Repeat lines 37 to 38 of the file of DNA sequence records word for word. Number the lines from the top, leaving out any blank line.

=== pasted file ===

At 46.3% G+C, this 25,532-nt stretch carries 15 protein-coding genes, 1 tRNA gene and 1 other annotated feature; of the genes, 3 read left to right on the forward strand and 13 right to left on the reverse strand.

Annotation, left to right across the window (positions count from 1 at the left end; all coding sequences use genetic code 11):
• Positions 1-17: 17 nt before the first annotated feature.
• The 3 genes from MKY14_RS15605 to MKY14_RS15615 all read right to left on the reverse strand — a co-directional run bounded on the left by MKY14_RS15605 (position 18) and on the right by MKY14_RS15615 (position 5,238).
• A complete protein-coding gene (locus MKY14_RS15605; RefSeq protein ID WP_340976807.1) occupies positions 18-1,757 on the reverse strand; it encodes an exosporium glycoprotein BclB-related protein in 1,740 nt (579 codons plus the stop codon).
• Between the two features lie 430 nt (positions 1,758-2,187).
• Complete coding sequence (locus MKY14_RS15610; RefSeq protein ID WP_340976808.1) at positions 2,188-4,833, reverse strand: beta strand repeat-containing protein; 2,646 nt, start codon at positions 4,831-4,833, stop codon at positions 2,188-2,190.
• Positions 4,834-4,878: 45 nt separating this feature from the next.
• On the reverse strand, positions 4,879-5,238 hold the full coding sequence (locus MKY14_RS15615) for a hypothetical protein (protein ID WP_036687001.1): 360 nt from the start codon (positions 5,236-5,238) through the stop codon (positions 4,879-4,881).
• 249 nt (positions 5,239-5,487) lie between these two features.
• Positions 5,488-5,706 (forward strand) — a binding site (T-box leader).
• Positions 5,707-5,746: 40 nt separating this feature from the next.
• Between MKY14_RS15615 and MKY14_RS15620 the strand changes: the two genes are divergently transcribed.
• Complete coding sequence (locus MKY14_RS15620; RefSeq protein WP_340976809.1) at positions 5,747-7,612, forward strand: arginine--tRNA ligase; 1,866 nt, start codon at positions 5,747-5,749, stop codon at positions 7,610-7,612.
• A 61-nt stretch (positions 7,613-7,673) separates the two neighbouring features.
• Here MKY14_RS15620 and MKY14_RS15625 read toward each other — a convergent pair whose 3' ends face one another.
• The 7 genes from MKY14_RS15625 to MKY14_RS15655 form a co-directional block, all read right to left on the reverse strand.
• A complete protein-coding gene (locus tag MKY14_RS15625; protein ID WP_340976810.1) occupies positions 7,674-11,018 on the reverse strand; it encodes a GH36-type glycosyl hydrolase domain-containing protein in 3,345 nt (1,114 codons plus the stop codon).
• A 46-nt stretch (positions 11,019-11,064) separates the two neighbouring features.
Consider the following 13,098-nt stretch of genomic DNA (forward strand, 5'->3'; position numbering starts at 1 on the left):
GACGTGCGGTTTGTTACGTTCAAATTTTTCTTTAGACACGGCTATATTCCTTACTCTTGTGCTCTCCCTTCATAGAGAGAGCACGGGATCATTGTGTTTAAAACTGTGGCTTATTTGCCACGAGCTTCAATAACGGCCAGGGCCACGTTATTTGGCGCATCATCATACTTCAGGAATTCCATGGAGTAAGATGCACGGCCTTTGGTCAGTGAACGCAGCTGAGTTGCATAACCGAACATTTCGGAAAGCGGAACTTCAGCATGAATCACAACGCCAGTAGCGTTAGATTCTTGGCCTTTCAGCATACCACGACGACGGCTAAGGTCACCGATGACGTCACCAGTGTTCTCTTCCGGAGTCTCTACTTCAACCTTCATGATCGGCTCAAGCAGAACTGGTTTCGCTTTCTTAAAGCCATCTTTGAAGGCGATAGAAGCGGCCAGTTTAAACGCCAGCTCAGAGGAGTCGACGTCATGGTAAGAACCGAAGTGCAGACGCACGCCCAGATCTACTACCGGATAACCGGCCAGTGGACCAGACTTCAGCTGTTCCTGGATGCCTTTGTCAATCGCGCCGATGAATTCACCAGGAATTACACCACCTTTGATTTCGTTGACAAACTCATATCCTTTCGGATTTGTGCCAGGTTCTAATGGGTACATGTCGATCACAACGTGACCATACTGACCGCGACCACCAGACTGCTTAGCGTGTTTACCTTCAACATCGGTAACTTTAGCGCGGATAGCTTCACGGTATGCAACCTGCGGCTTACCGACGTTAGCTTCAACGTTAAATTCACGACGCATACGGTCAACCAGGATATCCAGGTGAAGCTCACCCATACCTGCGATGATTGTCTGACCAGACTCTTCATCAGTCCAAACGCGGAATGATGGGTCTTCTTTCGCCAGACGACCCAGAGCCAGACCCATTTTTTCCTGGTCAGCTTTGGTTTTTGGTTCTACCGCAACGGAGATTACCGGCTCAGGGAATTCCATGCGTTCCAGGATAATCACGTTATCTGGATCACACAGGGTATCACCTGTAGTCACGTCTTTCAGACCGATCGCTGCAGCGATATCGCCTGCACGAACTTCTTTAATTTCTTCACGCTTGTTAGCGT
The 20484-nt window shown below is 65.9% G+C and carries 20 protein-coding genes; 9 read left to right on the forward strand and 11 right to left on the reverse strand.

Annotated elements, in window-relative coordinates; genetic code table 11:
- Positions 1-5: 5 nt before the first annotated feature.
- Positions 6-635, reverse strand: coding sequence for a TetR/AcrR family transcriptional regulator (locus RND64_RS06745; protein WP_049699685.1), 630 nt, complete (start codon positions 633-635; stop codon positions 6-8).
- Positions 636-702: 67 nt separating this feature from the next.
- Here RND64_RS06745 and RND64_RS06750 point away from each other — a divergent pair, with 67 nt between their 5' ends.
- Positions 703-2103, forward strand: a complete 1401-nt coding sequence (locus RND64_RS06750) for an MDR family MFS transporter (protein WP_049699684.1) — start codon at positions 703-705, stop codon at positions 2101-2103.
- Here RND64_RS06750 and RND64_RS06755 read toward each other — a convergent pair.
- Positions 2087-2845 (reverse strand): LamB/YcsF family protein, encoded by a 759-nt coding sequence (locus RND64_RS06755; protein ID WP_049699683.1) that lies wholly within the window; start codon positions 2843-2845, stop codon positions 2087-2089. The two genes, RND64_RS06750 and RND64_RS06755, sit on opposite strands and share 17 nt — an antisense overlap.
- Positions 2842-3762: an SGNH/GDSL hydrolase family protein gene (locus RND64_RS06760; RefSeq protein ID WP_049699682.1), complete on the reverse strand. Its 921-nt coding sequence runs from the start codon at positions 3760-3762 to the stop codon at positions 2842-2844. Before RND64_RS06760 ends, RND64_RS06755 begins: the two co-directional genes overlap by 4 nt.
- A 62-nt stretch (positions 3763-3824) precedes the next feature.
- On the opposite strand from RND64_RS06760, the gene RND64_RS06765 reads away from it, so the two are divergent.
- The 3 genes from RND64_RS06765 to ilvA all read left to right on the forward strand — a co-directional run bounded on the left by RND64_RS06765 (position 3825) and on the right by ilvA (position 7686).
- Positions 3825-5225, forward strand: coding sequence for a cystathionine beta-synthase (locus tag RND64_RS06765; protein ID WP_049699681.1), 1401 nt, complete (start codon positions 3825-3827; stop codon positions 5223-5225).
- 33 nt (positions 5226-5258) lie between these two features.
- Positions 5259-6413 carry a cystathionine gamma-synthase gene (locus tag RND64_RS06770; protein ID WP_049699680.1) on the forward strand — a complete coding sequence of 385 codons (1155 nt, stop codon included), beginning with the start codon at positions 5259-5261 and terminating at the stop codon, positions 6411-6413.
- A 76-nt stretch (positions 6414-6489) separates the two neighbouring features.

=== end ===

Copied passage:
- Positions 5259-6413 carry a cystathionine gamma-synthase gene (locus tag RND64_RS06770; protein ID WP_049699680.1) on the forward strand — a complete coding sequence of 385 codons (1155 nt, stop codon included), beginning with the start codon at positions 5259-5261 and terminating at the stop codon, positions 6411-6413.
- A 76-nt stretch (positions 6414-6489) separates the two neighbouring features.